Technology shows the Picasso “Crouching Woman” started out as somebody else’s landscape
Non-invasive imaging techniques developed at Northwestern University near Chicago has revealed that Pablo Picasso probably used another artist’s work as the basis for a piece painted in 1902 during the Spanish artist’s so-called Blue Period, before his art took a radical turn away from realism.
As part of a partnership with the Art Gallery of Ontario (AGO) in Toronto, which owns the painting, Mark Walton, research professor of materials science and engineering, studied “La Miséreuse accroupie” (The Crouching Woman) after one of the gallery’s conservation staff noticed colour peeking through cracks in the painting surface.
After this initial observation, the gallery first used x-rays to study the picture. This revealed that if the painting was turned through 90°, a landscape would become visible. John Delaney, senior imaging scientist at the National Gallery of Art in Washington, DC then studied the painting with infrared reflectance hyperspectral imaging.
This revealed that Picasso had changed the composition of the painting after his initial repositioning and repainting of the original landscape. After this, the Northwestern University/Art Institute of Chicago Centre for Scientific Studies in the Arts (NU-ACCESS) travelled to the AGO with a portable x-ray fluorescence scanner, a device which shows the distribution of elements associated with pigments in the painting. Mark Walton presented the results of these studies at the American Association for the Advancement of Science annual meeting in Austin, Texas.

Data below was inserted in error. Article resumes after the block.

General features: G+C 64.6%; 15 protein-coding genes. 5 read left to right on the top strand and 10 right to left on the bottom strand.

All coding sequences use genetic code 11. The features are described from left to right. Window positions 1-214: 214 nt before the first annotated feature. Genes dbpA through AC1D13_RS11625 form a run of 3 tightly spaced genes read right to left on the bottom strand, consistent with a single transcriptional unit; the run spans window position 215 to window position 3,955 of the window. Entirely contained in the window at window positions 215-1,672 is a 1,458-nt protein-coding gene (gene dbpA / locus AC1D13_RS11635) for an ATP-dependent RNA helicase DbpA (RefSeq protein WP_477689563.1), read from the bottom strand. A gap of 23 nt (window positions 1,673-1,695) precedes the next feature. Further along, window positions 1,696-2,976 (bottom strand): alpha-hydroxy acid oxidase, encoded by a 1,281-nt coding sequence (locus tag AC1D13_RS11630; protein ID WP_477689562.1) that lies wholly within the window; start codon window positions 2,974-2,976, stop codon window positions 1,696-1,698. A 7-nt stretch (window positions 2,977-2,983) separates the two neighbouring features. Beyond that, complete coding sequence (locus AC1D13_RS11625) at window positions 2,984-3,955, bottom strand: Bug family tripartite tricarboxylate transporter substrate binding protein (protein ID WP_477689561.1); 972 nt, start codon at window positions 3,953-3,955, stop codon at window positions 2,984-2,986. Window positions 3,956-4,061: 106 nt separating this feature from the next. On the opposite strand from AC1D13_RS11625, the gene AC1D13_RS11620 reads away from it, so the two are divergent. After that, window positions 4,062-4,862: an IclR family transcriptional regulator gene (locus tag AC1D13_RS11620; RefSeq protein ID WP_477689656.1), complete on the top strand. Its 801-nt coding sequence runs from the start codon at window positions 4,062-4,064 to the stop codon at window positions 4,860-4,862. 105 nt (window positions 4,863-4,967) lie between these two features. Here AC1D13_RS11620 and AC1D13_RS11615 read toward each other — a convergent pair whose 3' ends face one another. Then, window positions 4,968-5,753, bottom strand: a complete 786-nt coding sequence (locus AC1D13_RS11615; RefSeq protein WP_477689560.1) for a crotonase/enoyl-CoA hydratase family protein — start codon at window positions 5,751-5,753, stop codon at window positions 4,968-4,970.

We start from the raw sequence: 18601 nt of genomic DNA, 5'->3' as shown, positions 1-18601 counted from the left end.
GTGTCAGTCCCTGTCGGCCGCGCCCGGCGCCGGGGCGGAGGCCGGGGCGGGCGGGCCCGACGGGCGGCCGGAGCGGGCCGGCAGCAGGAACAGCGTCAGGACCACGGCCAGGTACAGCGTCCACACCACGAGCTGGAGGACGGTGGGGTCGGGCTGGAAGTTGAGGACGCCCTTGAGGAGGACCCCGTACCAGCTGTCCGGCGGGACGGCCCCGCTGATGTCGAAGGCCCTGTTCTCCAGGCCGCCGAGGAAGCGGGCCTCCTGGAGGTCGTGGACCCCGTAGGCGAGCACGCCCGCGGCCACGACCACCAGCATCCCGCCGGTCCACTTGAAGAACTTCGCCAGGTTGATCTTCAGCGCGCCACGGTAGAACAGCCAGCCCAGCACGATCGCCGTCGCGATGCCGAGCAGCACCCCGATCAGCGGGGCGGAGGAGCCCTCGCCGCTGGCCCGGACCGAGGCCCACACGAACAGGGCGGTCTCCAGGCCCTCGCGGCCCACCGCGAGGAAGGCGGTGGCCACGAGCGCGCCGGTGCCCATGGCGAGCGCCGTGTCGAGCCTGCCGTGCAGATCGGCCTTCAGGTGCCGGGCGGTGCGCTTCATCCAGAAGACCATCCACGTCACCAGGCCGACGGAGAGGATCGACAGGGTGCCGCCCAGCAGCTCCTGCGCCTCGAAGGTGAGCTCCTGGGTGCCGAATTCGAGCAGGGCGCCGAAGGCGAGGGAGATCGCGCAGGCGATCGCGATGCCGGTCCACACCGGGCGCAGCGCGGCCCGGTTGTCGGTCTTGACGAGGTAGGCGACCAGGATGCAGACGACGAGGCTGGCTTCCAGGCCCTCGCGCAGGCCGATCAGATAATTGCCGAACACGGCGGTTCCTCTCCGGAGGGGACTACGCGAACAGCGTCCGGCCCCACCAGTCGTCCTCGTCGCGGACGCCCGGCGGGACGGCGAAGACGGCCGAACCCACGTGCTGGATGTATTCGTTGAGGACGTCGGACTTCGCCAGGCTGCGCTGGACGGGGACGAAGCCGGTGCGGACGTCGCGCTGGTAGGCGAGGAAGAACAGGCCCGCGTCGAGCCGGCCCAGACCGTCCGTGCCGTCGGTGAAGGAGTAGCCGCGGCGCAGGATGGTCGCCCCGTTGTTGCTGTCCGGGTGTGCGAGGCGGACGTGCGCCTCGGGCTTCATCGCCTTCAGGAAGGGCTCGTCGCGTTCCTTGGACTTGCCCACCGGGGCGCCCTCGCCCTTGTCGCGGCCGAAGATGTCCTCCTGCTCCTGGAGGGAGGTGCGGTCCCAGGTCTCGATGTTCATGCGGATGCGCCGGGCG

The scanner showed that the surface layer of the painting contains iron and chromium-based pigments, mostly iron-based Prussian blue and ultramarine, which Picasso is known to have used at this time, and chromium-based yellow greens.
However, it also revealed cadmium and lead-based pigments below the visible surface, representing an earlier painting of the woman’s right arm and hand. It also confirmed that the original painting was a landscape, probably by another Barcelona artist, and that Picasso incorporated some of the landscape forms into his final composition; the woman’s back, for example, includes lines that originally represented cliff edges.
“Picasso had no qualms about changing things during the painting process,” Walton said. “Our international team – consisting of scientists, a curator and a conservator – has begun to tease apart the complexity of ‘La Miséreuse accroupie,’ uncovering subtle changes made by Picasso as he worked toward his final vision.”
Sandra Webster-Cook, AGO’s senior conservator of paintings, added “We now are able to develop a chronology within the painting structure to tell a story about the artist’s developing style and possible influences.”